Former US Attorney General Eric Holder and nearly 100 other past Department of Justice officials have condemned the behaviour of the Director of the FBI.
"We are moved to express our concern with the recent letter issued by FBI Director James Comey," says the open letter published yesterday (30 October), claiming that Comey broke government protocol.
They refer to a contentious letter Comey sent government officials on Friday (28 October). He told them the FBI may have found more emails linked to the controversial investigation of Democratic presidential candidate Hillary Clinton's use of a private server for her work as Secretary of State from 2009 to 2013.
In the letter, Comey said the emails needed to be reviewed to see if they were important to that case — which he closed in July — and whether they contained any classified information. The FBI obtained a warrant for the emails yesterday.
But Comey's actions mark an "unprecedented decision to publicly comment on evidence in what may be an ongoing inquiry just 11 days before a presidential election," wrote the former justice officials, adding they are "both astonished and perplexed".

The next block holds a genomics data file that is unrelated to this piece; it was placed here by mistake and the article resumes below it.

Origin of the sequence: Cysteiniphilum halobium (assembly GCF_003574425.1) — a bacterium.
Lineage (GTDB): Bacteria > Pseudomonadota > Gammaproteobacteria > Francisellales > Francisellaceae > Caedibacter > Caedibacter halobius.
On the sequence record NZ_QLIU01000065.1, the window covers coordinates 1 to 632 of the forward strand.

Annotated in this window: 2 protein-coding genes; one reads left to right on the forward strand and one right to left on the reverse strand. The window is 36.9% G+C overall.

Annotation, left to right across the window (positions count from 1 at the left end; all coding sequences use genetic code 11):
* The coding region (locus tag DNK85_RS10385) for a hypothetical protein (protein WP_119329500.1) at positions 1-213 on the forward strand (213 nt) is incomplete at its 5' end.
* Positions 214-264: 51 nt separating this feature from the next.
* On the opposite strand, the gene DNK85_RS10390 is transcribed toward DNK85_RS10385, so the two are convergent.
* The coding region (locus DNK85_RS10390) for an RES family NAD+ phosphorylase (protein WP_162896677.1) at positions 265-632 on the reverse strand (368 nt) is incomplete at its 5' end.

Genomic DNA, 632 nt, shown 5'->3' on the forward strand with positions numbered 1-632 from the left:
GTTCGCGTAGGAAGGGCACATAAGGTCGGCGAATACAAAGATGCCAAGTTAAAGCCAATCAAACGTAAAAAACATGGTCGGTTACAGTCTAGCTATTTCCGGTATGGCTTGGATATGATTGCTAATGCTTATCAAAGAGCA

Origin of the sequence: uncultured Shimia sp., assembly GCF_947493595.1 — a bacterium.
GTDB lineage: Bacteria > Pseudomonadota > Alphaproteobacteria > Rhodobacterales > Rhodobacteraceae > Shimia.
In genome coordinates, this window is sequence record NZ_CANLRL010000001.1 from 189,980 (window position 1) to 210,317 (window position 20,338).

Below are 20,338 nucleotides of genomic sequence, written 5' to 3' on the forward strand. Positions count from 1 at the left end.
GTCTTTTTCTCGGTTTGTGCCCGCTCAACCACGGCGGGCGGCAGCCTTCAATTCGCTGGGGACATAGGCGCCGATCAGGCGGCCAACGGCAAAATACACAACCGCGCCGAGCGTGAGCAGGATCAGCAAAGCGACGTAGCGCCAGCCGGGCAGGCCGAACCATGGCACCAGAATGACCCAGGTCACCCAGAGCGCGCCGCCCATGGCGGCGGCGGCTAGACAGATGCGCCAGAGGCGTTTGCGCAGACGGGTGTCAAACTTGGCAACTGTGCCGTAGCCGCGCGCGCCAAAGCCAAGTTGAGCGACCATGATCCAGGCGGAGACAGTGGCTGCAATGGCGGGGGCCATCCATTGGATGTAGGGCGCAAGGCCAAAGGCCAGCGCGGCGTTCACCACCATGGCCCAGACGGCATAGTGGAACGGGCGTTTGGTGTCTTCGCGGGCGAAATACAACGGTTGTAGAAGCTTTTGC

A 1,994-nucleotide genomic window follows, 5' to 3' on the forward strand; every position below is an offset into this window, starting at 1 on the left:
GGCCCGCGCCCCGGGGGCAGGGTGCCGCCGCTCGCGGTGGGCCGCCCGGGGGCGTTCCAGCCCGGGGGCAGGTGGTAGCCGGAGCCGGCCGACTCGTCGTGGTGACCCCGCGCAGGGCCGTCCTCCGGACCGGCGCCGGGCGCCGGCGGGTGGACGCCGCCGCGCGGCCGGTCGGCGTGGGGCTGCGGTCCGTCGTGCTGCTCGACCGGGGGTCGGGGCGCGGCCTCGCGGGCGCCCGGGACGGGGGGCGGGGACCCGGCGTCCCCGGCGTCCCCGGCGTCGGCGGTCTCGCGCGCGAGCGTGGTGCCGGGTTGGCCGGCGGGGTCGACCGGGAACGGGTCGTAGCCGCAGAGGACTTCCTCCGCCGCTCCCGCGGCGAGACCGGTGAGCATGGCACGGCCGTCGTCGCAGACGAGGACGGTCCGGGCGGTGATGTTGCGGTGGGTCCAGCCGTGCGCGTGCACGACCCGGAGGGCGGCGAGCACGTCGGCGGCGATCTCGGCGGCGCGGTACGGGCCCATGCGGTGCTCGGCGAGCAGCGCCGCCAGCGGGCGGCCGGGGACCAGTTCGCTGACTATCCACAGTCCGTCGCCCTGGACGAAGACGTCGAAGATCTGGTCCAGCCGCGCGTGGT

The long-standing tradition of the Justice Department has been to avoid even a hint or suggestion it is trying to influence an election. Comey's letter even sidestepped current Attorney General Loretta Lynch, who advised that tradition continue.
Comey's release of new, unevaluated, information "before all of the facts are known and tested in a court of law can unfairly prejudice individuals and undermine the public's faith in the integrity of our legal process," the former justice officials wrote.
The FBI director came under fire from other government officials throughout the weekend.
Senate Minority Leader Harry Reid condemned Comey in a letter yesterday, accusing the director of shielding Republican presidential candidate Donald Trump and breaking the law.
"Your actions in recent months have demonstrated a disturbing double standard for the treatment of sensitive information, with what appears to be clear intent to aid one political party over another," Reid wrote.
He said Comey may have broken a law meant to stop government officials from influencing elections called The Hatch Act. Reid also said the FBI and national security community have briefed him on "explosive information about close ties and coordination" between Trump and the Russian government.
On Friday Democratic Senator Dianne Feinstein called Comey's letter "troubling" and his break with tradition "appalling" because "so many questions are unanswered".
In his letter, Comey points out that "the FBI cannot yet assess whether or not this material may be significant" or "how long it will take us to complete this additional work". But he said he felt it was important to update government officials.
Trump seized on the FBI director's statements over the weekend, calling the email review a "criminal investigation" and that the FBI's previous investigation into Clinton's email practices is now "reopened". Comey and the FBI haven't said either of these things.